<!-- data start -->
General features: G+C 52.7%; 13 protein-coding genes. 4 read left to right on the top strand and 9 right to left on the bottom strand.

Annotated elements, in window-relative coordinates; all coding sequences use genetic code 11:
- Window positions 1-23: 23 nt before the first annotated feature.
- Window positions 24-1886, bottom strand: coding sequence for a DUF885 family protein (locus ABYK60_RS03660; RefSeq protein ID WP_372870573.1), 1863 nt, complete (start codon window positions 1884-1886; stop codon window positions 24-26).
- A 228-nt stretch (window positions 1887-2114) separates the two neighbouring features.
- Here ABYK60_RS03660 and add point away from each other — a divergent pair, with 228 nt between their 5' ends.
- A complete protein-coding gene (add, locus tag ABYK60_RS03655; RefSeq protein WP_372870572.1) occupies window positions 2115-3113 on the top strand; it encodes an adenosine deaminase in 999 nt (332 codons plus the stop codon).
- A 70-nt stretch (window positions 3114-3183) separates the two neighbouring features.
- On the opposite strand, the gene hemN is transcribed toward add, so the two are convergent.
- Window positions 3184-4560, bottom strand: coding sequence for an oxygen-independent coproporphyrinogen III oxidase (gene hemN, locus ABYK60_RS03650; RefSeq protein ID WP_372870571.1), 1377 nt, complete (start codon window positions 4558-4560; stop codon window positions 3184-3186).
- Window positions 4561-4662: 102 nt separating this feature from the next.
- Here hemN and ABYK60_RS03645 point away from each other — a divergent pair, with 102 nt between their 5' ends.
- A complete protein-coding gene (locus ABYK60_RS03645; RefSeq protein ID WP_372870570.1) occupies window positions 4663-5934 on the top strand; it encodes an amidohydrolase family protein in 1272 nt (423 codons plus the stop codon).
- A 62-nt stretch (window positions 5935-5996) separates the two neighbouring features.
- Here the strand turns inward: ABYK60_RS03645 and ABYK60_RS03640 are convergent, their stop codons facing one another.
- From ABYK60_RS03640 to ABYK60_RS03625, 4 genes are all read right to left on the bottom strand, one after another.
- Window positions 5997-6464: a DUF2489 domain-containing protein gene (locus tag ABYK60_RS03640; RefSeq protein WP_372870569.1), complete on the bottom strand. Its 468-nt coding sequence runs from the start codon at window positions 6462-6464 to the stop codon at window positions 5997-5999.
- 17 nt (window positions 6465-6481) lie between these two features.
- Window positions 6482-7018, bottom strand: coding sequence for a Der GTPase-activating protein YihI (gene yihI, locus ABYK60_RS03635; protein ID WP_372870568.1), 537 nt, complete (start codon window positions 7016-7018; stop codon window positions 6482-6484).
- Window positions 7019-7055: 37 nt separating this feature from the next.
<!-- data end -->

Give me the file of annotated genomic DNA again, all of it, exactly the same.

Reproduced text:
General features: G+C 52.7%; 13 protein-coding genes. 4 read left to right on the top strand and 9 right to left on the bottom strand.

Annotated elements, in window-relative coordinates; all coding sequences use genetic code 11:
- Window positions 1-23: 23 nt before the first annotated feature.
- Window positions 24-1886, bottom strand: coding sequence for a DUF885 family protein (locus ABYK60_RS03660; RefSeq protein ID WP_372870573.1), 1863 nt, complete (start codon window positions 1884-1886; stop codon window positions 24-26).
- A 228-nt stretch (window positions 1887-2114) separates the two neighbouring features.
- Here ABYK60_RS03660 and add point away from each other — a divergent pair, with 228 nt between their 5' ends.
- A complete protein-coding gene (add, locus tag ABYK60_RS03655; RefSeq protein WP_372870572.1) occupies window positions 2115-3113 on the top strand; it encodes an adenosine deaminase in 999 nt (332 codons plus the stop codon).
- A 70-nt stretch (window positions 3114-3183) separates the two neighbouring features.
- On the opposite strand, the gene hemN is transcribed toward add, so the two are convergent.
- Window positions 3184-4560, bottom strand: coding sequence for an oxygen-independent coproporphyrinogen III oxidase (gene hemN, locus ABYK60_RS03650; RefSeq protein ID WP_372870571.1), 1377 nt, complete (start codon window positions 4558-4560; stop codon window positions 3184-3186).
- Window positions 4561-4662: 102 nt separating this feature from the next.
- Here hemN and ABYK60_RS03645 point away from each other — a divergent pair, with 102 nt between their 5' ends.
- A complete protein-coding gene (locus ABYK60_RS03645; RefSeq protein ID WP_372870570.1) occupies window positions 4663-5934 on the top strand; it encodes an amidohydrolase family protein in 1272 nt (423 codons plus the stop codon).
- A 62-nt stretch (window positions 5935-5996) separates the two neighbouring features.
- Here the strand turns inward: ABYK60_RS03645 and ABYK60_RS03640 are convergent, their stop codons facing one another.
- From ABYK60_RS03640 to ABYK60_RS03625, 4 genes are all read right to left on the bottom strand, one after another.
- Window positions 5997-6464: a DUF2489 domain-containing protein gene (locus tag ABYK60_RS03640; RefSeq protein WP_372870569.1), complete on the bottom strand. Its 468-nt coding sequence runs from the start codon at window positions 6462-6464 to the stop codon at window positions 5997-5999.
- 17 nt (window positions 6465-6481) lie between these two features.
- Window positions 6482-7018, bottom strand: coding sequence for a Der GTPase-activating protein YihI (gene yihI, locus ABYK60_RS03635; protein ID WP_372870568.1), 537 nt, complete (start codon window positions 7016-7018; stop codon window positions 6482-6484).
- Window positions 7019-7055: 37 nt separating this feature from the next.